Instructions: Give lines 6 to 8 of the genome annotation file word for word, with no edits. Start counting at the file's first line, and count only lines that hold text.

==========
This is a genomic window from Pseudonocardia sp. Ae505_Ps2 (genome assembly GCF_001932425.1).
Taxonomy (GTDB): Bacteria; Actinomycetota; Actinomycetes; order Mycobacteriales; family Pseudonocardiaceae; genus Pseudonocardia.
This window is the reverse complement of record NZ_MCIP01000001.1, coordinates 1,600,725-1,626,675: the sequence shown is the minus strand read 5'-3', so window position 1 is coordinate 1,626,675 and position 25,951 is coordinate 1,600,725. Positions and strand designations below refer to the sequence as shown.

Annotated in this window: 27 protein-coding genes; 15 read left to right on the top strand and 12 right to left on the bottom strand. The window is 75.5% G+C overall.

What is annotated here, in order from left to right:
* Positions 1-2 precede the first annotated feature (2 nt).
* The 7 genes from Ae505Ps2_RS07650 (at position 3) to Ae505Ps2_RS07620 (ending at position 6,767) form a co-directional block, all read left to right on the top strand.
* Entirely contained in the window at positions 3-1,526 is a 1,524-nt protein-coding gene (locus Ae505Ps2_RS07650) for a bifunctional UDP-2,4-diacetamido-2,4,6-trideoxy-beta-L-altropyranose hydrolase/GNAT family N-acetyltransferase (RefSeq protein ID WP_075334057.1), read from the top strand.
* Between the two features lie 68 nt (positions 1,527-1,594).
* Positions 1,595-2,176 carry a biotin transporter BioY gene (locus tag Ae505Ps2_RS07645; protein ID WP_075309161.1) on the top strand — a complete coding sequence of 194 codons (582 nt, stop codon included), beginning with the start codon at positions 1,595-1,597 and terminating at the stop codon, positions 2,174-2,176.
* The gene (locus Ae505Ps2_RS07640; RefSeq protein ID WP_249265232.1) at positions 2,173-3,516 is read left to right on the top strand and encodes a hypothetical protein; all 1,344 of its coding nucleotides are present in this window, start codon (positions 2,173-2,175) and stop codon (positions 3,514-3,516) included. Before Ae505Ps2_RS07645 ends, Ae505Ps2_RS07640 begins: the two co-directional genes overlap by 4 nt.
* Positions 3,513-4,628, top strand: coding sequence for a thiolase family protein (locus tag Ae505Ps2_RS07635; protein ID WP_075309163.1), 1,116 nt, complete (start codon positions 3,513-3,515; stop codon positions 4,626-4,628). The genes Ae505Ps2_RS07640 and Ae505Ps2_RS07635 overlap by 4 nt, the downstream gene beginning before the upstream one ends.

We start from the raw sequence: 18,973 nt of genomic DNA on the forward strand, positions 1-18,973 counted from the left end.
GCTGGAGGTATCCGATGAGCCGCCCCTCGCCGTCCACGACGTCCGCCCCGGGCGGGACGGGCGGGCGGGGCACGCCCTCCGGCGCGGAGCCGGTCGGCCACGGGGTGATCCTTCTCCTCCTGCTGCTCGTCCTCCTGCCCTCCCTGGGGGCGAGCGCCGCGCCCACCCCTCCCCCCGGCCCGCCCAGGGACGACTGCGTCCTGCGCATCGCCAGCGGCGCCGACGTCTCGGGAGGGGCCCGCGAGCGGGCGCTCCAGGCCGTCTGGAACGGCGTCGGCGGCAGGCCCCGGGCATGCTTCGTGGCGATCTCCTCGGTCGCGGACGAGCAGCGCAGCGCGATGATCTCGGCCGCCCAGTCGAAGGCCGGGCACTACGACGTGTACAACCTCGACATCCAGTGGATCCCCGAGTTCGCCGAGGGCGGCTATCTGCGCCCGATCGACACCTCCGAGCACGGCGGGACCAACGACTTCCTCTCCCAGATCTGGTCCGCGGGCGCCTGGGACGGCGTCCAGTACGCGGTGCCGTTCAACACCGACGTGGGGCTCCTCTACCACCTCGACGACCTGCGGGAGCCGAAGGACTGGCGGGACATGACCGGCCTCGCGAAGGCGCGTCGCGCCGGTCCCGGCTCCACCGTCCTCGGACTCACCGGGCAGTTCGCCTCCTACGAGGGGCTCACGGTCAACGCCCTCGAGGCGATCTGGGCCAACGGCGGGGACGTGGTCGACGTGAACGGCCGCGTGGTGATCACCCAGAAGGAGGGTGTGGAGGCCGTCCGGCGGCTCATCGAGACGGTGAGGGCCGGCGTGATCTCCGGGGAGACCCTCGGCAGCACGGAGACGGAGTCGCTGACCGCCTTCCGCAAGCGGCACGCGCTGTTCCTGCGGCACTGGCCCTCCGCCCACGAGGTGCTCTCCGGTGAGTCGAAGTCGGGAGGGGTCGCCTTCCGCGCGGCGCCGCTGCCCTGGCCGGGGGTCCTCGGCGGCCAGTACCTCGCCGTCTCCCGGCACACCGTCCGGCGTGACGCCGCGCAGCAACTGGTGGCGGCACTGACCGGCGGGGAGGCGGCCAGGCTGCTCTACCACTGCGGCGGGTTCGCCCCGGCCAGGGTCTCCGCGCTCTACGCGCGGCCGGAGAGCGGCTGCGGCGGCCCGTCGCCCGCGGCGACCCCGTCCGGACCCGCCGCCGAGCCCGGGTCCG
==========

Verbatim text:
* Positions 1-2 precede the first annotated feature (2 nt).
* The 7 genes from Ae505Ps2_RS07650 (at position 3) to Ae505Ps2_RS07620 (ending at position 6,767) form a co-directional block, all read left to right on the top strand.
* Entirely contained in the window at positions 3-1,526 is a 1,524-nt protein-coding gene (locus Ae505Ps2_RS07650) for a bifunctional UDP-2,4-diacetamido-2,4,6-trideoxy-beta-L-altropyranose hydrolase/GNAT family N-acetyltransferase (RefSeq protein ID WP_075334057.1), read from the top strand.